Monday, January 3, 2011

The Robber Barons

A robber baron is a corporate official (or I would add entity) that uses exploitation of workers (and I would add resources) to make their money. The term was coined in 1934 by Matthew Josephson to describe the rich men of his time. Over the years they have had many names ("captains of industry") but we call them "billionaires" or the "private sector" today. The purpose of this column is to highlight the robber barons of yesteryear and those of today and what they have done to earn that title. We will discuss the effects these entities have had on the public as well.

The Gilded Age is where the term robber baron came from and in that time there were many who were considered to fit the definition: Andrew Carnegie (Carnegie Steel), James J. Hill (Great Northern Railroad), Henry Ford (in later years), John D. Rockefeller (Standard Oil), J.P. Morgan (Wall Street/Finance) etc were considered by many to fit the bill by exploiting workers and conditions for the purpose of profit. However I don't know enough about each person to say whether they were as terrible as some say they were or not. I do know that those who don't view them as robber barons have stated that the REAL robber barons where men who used government assistance to make their empires while these men did not. You see in some circles the real robber barons are called "political entrepreneurs" and these men are called "market entrepreneurs" the difference being government assistance. So I don't know how to properly judge their character.

I do know that they helped build America and changed industry in this nation in general, although I am unsure whether that was good or not. Depending of where you sit on the topic of industry and its effects on society, there are obvious positive effects such as cars, computers, mass transportation, etc but there are it's downsides too if one believes in global warming that could be one, the ruthless culture it created where people began attempting to imitate their success by less than respectable or responsible means among others. But this was the past hell some of it over 100 years old, what about today? Well today, with globalization things are undoubtedly much worse than any one of those men ever made it. Today there are sweatshops, government corruption and violence in every corner of the globe while chasing the almighty dollar.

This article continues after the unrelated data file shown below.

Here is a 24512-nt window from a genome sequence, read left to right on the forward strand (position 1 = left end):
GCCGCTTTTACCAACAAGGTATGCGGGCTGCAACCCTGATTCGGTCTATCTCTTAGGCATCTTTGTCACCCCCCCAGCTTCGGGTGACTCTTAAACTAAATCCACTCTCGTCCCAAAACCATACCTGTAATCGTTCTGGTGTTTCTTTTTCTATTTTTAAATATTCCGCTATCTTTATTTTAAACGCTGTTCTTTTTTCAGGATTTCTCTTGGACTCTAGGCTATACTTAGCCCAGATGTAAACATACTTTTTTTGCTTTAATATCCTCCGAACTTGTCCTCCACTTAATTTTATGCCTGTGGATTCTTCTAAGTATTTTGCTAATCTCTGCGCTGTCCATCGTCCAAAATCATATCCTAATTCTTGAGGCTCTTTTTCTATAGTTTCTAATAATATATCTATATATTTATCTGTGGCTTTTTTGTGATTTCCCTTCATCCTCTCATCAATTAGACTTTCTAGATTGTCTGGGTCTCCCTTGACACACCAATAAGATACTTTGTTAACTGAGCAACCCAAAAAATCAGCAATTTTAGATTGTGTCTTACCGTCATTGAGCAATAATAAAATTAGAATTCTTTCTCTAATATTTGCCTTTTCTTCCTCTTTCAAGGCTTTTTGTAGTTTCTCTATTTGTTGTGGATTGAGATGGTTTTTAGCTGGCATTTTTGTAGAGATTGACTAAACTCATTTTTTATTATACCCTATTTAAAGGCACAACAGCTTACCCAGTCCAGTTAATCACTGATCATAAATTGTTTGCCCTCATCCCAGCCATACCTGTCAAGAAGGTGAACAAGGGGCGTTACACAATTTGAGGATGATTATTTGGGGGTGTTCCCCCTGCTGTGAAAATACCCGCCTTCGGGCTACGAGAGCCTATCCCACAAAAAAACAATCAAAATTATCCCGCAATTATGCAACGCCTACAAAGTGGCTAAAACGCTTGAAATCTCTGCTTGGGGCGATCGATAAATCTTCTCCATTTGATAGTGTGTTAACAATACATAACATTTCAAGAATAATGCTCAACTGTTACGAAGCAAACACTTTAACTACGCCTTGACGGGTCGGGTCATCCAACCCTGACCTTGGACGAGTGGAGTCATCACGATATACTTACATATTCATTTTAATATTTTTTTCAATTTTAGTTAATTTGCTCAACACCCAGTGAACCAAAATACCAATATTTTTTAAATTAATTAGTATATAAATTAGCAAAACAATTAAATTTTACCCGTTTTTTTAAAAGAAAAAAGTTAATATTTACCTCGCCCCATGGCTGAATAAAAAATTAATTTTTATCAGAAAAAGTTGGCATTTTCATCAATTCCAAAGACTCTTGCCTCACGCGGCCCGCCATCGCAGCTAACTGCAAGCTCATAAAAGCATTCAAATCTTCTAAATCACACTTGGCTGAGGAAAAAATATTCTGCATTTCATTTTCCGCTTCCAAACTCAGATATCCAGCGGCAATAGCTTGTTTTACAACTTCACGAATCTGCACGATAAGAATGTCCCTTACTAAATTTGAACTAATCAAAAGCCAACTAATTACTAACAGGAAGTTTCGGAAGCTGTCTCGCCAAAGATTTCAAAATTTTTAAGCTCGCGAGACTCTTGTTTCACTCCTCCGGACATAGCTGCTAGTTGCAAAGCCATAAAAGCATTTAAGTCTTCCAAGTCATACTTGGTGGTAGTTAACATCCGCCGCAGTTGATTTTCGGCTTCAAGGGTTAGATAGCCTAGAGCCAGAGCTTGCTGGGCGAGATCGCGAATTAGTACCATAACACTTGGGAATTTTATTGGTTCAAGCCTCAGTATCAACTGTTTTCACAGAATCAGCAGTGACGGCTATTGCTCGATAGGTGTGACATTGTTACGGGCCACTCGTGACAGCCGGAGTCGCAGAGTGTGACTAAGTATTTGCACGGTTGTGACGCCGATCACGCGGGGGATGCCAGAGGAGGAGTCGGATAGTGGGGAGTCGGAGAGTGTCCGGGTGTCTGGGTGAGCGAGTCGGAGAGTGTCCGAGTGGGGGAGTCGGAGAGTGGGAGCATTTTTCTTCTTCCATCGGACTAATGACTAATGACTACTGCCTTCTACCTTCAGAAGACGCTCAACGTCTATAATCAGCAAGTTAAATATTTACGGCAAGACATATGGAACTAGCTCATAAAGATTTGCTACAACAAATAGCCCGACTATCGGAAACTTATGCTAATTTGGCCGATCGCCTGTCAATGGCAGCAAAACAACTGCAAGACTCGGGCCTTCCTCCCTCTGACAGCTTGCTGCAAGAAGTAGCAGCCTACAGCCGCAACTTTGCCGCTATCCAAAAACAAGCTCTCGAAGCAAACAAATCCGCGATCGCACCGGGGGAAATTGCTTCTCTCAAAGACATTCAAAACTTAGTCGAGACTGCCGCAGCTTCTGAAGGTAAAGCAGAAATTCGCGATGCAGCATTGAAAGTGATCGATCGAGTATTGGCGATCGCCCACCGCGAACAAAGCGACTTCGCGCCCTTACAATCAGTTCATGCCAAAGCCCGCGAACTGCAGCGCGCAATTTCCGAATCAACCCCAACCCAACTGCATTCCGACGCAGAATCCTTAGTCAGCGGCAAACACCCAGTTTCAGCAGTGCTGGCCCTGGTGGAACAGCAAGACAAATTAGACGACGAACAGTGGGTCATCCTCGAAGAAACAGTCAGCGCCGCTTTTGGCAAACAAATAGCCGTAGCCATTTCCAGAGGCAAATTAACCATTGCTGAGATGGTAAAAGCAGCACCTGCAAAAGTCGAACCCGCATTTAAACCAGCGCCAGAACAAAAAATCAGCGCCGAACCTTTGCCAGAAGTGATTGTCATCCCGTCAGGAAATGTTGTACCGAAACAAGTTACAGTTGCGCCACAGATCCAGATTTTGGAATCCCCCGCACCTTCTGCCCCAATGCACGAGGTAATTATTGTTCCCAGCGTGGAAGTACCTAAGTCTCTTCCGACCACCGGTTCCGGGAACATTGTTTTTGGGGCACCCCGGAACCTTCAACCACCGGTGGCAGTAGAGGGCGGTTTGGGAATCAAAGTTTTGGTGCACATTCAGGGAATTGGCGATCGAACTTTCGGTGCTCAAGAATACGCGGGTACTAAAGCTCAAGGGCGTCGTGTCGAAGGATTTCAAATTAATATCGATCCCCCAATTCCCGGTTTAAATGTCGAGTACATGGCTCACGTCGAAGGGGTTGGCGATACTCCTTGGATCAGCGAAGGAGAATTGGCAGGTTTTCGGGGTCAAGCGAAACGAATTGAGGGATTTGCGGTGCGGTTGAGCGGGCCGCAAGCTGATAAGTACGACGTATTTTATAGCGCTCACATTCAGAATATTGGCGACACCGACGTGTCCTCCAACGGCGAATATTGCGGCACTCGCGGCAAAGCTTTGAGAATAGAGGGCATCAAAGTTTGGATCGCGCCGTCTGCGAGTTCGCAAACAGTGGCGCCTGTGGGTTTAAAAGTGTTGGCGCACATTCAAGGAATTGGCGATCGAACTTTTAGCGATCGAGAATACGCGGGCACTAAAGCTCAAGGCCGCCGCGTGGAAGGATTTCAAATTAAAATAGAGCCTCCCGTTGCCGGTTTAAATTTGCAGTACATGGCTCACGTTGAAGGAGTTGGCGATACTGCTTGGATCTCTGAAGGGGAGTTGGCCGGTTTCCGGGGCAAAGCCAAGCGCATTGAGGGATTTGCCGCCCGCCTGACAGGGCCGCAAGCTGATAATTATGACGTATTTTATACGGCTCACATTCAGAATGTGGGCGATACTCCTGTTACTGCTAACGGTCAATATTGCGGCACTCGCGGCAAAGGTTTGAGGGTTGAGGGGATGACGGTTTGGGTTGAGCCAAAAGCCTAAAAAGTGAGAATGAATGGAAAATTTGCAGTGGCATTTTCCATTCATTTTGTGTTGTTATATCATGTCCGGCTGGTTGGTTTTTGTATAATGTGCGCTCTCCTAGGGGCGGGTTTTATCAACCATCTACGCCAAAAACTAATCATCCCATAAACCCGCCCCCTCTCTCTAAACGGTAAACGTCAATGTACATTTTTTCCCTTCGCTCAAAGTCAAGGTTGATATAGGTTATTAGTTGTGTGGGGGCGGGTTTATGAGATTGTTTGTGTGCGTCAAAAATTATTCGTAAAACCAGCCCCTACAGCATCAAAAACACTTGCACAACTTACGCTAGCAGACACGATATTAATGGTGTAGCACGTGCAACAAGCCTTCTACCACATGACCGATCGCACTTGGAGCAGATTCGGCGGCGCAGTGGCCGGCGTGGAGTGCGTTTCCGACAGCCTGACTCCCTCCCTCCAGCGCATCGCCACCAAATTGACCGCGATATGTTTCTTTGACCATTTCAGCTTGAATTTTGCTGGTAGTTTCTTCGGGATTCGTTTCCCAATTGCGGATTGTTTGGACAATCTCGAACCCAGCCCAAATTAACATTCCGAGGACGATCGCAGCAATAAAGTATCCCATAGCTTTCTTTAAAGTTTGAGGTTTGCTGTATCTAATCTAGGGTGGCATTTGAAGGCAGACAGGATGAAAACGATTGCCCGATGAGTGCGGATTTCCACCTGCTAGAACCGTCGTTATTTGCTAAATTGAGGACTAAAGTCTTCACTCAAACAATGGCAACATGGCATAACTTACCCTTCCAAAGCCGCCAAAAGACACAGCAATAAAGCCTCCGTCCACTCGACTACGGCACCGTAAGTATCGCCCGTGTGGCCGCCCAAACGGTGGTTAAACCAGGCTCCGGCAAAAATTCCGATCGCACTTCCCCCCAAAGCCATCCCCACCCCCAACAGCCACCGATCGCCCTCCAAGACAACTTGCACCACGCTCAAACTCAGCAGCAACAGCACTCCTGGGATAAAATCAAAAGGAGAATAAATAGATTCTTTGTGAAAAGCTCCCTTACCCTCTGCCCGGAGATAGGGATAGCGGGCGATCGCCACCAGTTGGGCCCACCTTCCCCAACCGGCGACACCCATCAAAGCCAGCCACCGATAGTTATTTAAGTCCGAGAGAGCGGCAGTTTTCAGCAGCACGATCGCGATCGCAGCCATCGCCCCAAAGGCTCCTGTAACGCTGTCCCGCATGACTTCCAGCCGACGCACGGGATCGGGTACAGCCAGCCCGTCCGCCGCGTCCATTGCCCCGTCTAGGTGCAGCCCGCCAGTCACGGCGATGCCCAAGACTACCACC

If the real robber barons used government assistance, then we have almost nothing but robber barons today. Just about every corporation in the U.S. is subsidized by the government. This means the government gives them tax deductions or cash payments to keep them up and running. This is supposed to benefit both the corporation and the people of the community, whom the corporation hire in their shops and factories. Sounds fair enough right? Where does the "robber" come in? It seems equal, that is until you realize that government funds come from that same community. See the community pays taxes, the taxes are then sent to the corporation to pay rent on its private land so it can operate. So it seems that you pay your job to be there. In many cases, like recently, there are subsidies going to corporations that send jobs overseas. The corporation complains about government regulations (take government's money play by their rules right?) and they complain about unions (yet their subsidized by your tax dollars) so they blackmail the government to make things even better for them. That means more tax breaks, more subsidies, government help busting up unions, and lobbying to decrease funds for competition (here in Detroit the auto industry kept us from having a subway system similar to that of Chicago or New York). This is that pesky political entrepreneurship they speak of.